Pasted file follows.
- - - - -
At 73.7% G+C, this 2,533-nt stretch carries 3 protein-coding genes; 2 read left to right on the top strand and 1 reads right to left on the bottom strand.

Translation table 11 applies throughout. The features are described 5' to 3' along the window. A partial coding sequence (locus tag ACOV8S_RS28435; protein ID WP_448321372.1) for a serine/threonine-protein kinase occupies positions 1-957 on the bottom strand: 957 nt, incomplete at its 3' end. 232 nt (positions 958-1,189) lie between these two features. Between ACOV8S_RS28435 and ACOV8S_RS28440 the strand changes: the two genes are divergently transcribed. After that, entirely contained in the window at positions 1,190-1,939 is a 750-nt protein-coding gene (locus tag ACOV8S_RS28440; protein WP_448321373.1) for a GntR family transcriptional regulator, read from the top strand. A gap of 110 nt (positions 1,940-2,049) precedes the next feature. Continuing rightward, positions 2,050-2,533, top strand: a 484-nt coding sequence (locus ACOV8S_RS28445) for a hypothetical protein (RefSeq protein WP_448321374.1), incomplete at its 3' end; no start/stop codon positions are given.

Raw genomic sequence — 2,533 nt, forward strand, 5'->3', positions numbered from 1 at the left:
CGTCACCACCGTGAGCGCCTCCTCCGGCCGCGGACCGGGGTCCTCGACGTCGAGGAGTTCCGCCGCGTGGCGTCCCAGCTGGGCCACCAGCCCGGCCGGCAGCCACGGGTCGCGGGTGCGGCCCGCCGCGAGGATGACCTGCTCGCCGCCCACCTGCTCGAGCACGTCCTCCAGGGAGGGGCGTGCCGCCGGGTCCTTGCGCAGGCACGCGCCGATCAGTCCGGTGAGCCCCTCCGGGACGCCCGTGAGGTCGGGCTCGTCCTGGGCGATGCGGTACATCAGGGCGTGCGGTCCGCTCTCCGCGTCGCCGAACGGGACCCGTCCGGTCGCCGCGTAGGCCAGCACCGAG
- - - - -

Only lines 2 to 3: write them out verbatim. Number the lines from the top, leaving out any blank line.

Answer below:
Translation table 11 applies throughout. The features are described 5' to 3' along the window. A partial coding sequence (locus tag ACOV8S_RS28435; protein ID WP_448321372.1) for a serine/threonine-protein kinase occupies positions 1-957 on the bottom strand: 957 nt, incomplete at its 3' end. 232 nt (positions 958-1,189) lie between these two features. Between ACOV8S_RS28435 and ACOV8S_RS28440 the strand changes: the two genes are divergently transcribed. After that, entirely contained in the window at positions 1,190-1,939 is a 750-nt protein-coding gene (locus tag ACOV8S_RS28440; protein WP_448321373.1) for a GntR family transcriptional regulator, read from the top strand. A gap of 110 nt (positions 1,940-2,049) precedes the next feature. Continuing rightward, positions 2,050-2,533, top strand: a 484-nt coding sequence (locus ACOV8S_RS28445) for a hypothetical protein (RefSeq protein WP_448321374.1), incomplete at its 3' end; no start/stop codon positions are given.

Raw genomic sequence — 2,533 nt, forward strand, 5'->3', positions numbered from 1 at the left: